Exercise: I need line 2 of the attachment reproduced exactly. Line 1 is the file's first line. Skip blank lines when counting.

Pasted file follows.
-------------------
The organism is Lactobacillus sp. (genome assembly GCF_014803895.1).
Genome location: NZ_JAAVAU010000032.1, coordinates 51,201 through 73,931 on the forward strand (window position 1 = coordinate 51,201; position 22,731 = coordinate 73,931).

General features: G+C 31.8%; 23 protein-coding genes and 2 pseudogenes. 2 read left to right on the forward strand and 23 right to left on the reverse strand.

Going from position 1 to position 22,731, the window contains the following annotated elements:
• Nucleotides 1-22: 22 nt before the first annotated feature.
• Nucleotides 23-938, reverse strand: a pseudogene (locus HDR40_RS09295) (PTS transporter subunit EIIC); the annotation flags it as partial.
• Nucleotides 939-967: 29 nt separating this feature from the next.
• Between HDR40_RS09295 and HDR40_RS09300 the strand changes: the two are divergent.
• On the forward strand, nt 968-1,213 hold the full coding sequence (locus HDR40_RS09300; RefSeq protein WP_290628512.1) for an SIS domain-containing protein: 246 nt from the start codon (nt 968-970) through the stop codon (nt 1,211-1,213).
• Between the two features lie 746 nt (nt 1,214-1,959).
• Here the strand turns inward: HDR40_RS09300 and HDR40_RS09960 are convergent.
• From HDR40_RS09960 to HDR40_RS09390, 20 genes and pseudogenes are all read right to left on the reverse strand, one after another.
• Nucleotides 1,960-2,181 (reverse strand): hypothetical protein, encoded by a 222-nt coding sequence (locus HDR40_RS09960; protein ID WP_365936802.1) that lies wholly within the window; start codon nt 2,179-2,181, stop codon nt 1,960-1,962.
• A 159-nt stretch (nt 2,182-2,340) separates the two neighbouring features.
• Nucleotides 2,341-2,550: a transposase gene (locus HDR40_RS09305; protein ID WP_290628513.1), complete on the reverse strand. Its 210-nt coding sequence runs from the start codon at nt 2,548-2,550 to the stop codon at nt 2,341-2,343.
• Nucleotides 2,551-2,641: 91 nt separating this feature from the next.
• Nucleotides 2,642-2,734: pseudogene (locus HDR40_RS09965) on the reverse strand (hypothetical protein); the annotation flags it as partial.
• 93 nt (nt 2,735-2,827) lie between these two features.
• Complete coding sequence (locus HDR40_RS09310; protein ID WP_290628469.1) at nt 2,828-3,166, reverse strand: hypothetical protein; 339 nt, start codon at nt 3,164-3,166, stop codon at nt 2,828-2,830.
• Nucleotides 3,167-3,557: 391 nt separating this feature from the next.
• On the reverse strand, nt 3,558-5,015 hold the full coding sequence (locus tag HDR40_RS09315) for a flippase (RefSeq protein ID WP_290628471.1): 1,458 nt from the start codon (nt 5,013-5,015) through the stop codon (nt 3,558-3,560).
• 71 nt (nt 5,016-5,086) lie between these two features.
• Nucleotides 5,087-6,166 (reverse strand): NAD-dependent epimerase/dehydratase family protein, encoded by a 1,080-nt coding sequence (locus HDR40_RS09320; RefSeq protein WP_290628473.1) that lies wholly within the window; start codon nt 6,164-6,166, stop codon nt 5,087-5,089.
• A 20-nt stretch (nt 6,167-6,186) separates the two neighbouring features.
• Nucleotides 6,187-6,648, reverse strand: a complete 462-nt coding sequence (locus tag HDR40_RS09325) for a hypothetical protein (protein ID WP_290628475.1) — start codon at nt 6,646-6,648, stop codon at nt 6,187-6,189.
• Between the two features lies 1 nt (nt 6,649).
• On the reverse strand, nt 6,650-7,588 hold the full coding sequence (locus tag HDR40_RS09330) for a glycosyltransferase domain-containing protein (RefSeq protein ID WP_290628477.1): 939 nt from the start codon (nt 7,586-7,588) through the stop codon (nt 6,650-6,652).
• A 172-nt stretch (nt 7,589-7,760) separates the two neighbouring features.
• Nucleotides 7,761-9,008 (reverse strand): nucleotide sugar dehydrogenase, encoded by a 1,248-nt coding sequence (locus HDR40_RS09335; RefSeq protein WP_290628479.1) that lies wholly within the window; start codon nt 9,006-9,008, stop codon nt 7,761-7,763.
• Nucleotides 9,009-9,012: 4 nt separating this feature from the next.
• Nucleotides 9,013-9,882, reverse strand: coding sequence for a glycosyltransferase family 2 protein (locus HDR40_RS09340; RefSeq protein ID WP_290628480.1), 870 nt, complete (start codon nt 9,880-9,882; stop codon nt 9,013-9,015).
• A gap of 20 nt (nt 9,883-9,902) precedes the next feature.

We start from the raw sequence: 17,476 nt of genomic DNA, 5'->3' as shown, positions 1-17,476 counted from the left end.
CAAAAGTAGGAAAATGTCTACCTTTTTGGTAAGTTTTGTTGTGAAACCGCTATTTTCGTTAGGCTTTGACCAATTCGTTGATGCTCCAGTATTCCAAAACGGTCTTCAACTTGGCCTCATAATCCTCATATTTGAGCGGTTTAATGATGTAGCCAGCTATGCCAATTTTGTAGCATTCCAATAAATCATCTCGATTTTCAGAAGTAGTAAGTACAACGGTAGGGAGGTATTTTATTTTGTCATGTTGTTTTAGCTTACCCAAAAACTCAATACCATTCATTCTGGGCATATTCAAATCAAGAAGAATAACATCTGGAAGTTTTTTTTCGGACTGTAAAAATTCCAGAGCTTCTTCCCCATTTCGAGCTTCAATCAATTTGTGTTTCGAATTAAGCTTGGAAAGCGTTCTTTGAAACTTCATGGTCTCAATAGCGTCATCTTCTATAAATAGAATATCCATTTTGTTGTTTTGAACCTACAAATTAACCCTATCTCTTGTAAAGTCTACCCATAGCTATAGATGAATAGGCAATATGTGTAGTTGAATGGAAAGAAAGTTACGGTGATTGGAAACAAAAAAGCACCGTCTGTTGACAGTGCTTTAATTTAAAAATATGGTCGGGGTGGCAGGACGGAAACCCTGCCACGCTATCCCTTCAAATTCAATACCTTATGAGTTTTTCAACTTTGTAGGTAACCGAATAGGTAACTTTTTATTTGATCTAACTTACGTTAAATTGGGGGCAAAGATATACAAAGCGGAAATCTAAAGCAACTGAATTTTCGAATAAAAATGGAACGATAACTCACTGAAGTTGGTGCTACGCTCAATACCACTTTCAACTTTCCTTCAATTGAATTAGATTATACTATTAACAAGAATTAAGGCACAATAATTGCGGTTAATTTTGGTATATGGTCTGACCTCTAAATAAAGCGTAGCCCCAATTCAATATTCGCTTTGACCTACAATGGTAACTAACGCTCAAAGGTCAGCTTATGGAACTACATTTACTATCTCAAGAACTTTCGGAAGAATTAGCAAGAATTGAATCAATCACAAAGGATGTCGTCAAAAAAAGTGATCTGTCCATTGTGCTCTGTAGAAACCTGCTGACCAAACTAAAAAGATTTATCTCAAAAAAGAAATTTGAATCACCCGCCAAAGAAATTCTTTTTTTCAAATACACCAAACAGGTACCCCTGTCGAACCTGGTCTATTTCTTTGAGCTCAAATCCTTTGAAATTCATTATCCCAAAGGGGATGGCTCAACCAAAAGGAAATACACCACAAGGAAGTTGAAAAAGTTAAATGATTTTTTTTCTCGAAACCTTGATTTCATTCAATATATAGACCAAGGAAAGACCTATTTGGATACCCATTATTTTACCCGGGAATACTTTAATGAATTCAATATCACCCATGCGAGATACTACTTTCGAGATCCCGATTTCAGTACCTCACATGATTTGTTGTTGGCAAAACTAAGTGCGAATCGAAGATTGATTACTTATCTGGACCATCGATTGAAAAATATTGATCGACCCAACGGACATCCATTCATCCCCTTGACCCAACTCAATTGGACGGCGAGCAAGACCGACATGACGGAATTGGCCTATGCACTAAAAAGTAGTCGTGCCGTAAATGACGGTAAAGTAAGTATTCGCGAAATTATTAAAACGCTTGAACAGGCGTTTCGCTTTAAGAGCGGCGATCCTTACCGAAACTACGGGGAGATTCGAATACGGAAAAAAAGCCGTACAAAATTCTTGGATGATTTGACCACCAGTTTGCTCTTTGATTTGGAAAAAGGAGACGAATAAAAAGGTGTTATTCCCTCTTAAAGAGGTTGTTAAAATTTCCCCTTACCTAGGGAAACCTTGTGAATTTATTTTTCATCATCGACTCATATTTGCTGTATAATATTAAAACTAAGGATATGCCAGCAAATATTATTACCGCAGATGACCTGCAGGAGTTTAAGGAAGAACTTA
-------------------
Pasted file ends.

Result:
Genome location: NZ_JAAVAU010000032.1, coordinates 51,201 through 73,931 on the forward strand (window position 1 = coordinate 51,201; position 22,731 = coordinate 73,931).